How Using Bitcoin to Pay for Rent Affects Your Taxes

Income and Investments Shot of an unrecognizable woman working from home

Last year for our anniversary we headed down to Charleston, South Carolina. As we drove through a small town, we saw a billboard advertising how a local breakfast spot was offering its own unique payment system, inspired by Bitcoin. Even though that may not be the right way to think of blockchain, I believe it illustrates the large shift in awareness that people have with cryptocurrency in general.

We live in a world with multiple types of cryptocurrency, the most popular and well-known being Bitcoin, which can now be used for online purchases. With some apps you can even use Bitcoin to pay your rent, crazy right?

While the volatility of it’s worth makes some people see it as a game, it can be used as currency. Because of that, there are some financial considerations, especially when it comes to taxes. This is fairly new and still changing as cryptocurrency matures, but there are some guidelines that can make things easier for you come tax time.

How Do I Report Bitcoin on my Taxes?

Even though it’s digital, the IRS expects you to report your Bitcoin income. (If it was tax-free money, you better believe even more people would be jumping into it!). According to the IRS, Bitcoin is considered an asset and not a currency. How you’re taxed is based on how you use your Bitcoin income.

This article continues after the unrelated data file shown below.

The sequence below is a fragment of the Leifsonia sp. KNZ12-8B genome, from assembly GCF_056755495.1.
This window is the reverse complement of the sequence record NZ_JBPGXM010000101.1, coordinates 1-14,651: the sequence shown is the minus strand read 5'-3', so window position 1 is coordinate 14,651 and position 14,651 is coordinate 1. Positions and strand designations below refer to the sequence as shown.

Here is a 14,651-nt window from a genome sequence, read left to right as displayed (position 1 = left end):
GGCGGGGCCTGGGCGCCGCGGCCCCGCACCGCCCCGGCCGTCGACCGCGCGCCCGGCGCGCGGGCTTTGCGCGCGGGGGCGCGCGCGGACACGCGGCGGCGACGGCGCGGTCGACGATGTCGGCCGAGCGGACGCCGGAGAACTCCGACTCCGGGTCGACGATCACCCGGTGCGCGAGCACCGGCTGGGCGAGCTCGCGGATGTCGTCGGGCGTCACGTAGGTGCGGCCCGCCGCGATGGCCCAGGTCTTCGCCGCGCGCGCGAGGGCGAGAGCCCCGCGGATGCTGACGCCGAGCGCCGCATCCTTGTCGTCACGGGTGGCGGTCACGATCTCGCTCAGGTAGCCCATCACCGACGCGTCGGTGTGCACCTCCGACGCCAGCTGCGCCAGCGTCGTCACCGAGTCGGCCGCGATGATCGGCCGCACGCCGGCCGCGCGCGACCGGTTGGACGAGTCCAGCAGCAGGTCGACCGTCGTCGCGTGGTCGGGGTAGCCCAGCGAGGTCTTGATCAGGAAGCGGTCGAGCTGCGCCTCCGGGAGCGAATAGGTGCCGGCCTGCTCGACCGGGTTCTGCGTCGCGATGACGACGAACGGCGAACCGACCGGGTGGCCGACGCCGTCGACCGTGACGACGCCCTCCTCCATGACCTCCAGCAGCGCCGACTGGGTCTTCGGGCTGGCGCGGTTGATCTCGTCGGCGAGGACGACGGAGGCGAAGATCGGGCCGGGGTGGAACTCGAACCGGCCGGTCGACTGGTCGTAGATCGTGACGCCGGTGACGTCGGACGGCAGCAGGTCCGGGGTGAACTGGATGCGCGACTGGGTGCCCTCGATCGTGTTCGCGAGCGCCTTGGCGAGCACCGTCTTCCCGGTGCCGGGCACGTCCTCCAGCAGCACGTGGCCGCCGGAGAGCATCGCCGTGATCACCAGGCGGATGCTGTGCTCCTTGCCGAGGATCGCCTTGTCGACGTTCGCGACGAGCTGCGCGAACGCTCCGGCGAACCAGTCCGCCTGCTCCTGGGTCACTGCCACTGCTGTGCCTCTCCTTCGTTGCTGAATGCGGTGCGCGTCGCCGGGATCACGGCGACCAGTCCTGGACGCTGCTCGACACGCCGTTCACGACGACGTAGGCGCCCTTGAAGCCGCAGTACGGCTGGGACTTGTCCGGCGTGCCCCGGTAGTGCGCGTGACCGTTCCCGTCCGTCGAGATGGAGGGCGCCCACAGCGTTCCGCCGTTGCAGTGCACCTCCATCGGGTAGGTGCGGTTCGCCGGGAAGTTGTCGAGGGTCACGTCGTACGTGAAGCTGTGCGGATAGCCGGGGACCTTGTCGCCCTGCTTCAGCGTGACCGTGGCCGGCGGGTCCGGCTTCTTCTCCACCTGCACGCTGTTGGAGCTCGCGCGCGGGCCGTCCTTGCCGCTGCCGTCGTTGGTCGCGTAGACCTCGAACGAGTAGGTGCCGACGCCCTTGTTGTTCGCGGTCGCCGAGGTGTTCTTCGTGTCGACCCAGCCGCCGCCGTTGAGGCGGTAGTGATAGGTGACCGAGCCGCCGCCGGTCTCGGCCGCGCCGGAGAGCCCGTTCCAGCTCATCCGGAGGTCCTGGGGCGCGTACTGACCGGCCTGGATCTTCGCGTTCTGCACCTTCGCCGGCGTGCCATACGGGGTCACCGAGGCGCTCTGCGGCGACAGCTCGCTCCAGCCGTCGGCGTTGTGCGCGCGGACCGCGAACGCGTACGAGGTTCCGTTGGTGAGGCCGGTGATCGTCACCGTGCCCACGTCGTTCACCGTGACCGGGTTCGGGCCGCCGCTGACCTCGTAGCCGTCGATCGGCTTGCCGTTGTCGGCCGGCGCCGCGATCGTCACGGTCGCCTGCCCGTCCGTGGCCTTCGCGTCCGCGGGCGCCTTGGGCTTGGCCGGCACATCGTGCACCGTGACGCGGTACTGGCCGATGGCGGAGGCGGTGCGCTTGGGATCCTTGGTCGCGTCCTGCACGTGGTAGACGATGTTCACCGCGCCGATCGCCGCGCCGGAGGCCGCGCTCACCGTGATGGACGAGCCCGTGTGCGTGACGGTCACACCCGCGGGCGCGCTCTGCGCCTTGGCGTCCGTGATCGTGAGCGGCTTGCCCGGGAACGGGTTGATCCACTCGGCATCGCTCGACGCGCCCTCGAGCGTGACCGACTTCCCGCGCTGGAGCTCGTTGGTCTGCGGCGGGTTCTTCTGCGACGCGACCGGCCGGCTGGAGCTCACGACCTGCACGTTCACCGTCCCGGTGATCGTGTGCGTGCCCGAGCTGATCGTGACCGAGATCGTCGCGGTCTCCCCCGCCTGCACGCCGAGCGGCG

Keeping good records is key because depending on how long you held your Bitcoin before selling it, your profit may be taxed as short-term gain or at a lower rate if it was a long-term gain.

The same goes for your rent, since you have a taxable event when you use your Bitcoin to make the payment and you would be taxed as if you sold the bitcoin you’ve been holding on to. If you made a profit when you used Bitcoin to pay your rent, the profit would be taxed as either a short-term gain or the lower long-term gain rate.

Depending on your work (especially freelancers working in tech), you may have a client who pays in Bitcoin. If that’s the case, then the Bitcoin received will be taxed as self-employment income if you are self-employed. If you are an employee, it will be included in your wages on your Form W-2.

Reporting Bitcoin is not as stressful as you may think. The key is keeping really good records (blockchain for the win!) of when you buy and sell.

Thoughts on Bitcoin

Don’t worry about knowing the tax laws. TurboTax has you covered and will ask you simple questions and give you the tax deductions and credits you’re eligible for. If you have questions at tax time, you can connect live via one-way video to a TurboTax Live CPA or Enrolled Agent to get your tax questions answered.

With bitcoin a part of our conversation, I’d love to get your take on things. Have you used bitcoin? Have you paid bills with it?

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